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The Effect of Microgravity on Flame Spread over a Thin Fuel

01 Dec 1987-
TL;DR: In this article, a flame spreading over a thermally thin cellulose fuel was studied in a quiescent microgravity environment, and two different extinction limits were found in microgravity for the two thicknesses of fuel.
Abstract: A flame spreading over a thermally thin cellulose fuel was studied in a quiescent microgravity environment. Flame spread over two different fuel thicknesses was studied in ambient oxygen-nitrogen environments from the limiting oxygen concentration to 100 percent oxygen at 1 atm pressure. Comparative normal-gravity tests were also conducted. Gravity was found to play an important role in the mechanism of flame spread. In lower oxygen environments, the buoyant flow induced in normal gravity was found to accelerate the flame spread rate as compared to the microgravity flame spread rates. It was also found to stabilize the flame in oxidizer environments, where microgravity flames in a quiescent environment extinguish. In oxygen-rich environments, however, it was determined that gravity does not play an important role in the flame spread mechanism. Fuel thickness influences the flame spread rate in both normal gravity and microgravity. The flame spread rate varies inversely with fuel thickness in both normal gravity and in an oxygen-rich microgravity environment. In lower oxygen microgravity environments, however, the inverse relationship breaks down because finite-rate kinetics and heat losses become important. Two different extinction limits were found in microgravity for the two thicknesses of fuel. This is in contrast to the normal-gravity extinction limit, which was found to be independent of fuel thickness. In microgravity the flame is quenched because of excessive thermal losses, whereas in normal gravity the flame is extinguished by blowoff.
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Journal ArticleDOI
TL;DR: In this article, a wind-aided flame spread process along a solid fuel rod under oblique forced flow is analyzed in absence of gravity or when the forced flow dominates the gravity-induced flow.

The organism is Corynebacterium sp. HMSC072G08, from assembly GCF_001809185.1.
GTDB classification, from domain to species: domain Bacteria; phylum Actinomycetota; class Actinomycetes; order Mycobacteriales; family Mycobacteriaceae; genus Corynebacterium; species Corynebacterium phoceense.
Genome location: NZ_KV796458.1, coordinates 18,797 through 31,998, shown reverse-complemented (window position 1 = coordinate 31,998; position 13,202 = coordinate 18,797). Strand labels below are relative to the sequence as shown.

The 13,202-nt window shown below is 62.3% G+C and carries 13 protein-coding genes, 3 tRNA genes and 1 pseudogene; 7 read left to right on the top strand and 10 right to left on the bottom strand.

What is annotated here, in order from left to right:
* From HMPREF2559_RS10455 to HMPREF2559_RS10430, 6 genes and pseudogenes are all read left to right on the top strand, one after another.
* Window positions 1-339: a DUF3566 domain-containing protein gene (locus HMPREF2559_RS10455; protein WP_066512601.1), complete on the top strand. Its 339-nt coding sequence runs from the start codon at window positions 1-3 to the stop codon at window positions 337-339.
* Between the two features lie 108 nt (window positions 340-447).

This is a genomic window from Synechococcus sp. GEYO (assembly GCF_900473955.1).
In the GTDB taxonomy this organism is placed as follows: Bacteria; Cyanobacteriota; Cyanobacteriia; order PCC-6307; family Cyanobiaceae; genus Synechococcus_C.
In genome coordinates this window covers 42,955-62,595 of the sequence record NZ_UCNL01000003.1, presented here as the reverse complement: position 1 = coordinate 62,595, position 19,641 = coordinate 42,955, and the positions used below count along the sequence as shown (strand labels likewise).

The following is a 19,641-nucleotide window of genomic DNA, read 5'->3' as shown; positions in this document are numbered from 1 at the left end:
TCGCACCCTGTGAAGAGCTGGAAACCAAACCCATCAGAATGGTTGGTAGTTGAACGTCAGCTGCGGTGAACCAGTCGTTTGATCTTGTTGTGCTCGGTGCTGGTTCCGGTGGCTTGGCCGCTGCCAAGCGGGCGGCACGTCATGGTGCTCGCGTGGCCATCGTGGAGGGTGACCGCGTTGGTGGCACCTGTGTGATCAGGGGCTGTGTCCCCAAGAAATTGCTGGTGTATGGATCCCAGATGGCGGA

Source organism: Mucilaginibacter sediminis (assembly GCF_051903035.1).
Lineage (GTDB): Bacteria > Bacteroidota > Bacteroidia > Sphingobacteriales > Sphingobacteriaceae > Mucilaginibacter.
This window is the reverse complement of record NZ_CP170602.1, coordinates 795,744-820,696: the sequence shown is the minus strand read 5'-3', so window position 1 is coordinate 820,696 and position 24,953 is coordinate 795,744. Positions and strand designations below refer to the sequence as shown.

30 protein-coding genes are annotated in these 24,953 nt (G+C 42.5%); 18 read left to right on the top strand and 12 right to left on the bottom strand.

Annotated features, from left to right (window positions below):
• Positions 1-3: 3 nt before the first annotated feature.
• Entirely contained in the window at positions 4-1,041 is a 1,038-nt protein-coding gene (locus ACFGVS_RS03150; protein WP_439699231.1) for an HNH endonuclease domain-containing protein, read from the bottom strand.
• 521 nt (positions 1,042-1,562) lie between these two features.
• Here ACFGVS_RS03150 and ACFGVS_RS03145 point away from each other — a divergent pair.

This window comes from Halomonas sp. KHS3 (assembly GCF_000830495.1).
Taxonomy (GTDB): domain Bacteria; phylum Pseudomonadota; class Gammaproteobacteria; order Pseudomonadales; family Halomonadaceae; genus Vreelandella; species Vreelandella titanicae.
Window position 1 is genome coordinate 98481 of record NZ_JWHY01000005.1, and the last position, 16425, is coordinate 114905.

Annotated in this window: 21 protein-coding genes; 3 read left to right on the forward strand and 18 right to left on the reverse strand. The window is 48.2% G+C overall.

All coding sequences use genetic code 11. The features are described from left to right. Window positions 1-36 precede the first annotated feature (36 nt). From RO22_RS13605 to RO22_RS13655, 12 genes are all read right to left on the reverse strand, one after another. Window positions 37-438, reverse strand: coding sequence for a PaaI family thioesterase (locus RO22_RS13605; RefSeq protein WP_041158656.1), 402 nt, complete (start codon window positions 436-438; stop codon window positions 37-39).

14 citations

Journal ArticleDOI
TL;DR: In this article, the authors investigated how radiation heat transfer influences downward flame spread by presenting a gas phase radiation model, described by a two dimensional P-1 approximation method, to incorporate with the combustion model of Duh and Chen.
Abstract: This work investigates how radiation heat transfer influences downward flame spread by presenting a gas phase radiation model, described by a two dimensional P-1 approximation method, to incorporate with the combustion model of Duh and Chen (1991). The parametric study is based on the variation of gravity, which changes the Damkohler number (Da) and radiation to conduction parameter (I/N∞) simultaneously. Comparing the results with the previous studies of Duh and Chen (199l) and Chen and Cheng (1994). which only considered the radiation effect in cross stream direction, the role of stream-wise radiation was identified. The stream-wise radiation contributes to reinforce the forward heat transfer rate subsequently increasing the flame spread rate. However, this model also provides more directional radiation loss than that of Chen and Cheng (I994) and, in doing so, draws more energy out from the flame to further reduce its strength. The results indicates that the effect of heat loss is greater than that of e...

14 citations

01 Mar 1993
TL;DR: In this article, the authors summarized the fire detection and suppression techniques proposed for the Space Station Freedom and discussed both the application of low-gravity combustion knowledge to improve fire protection and the critical needs for further research.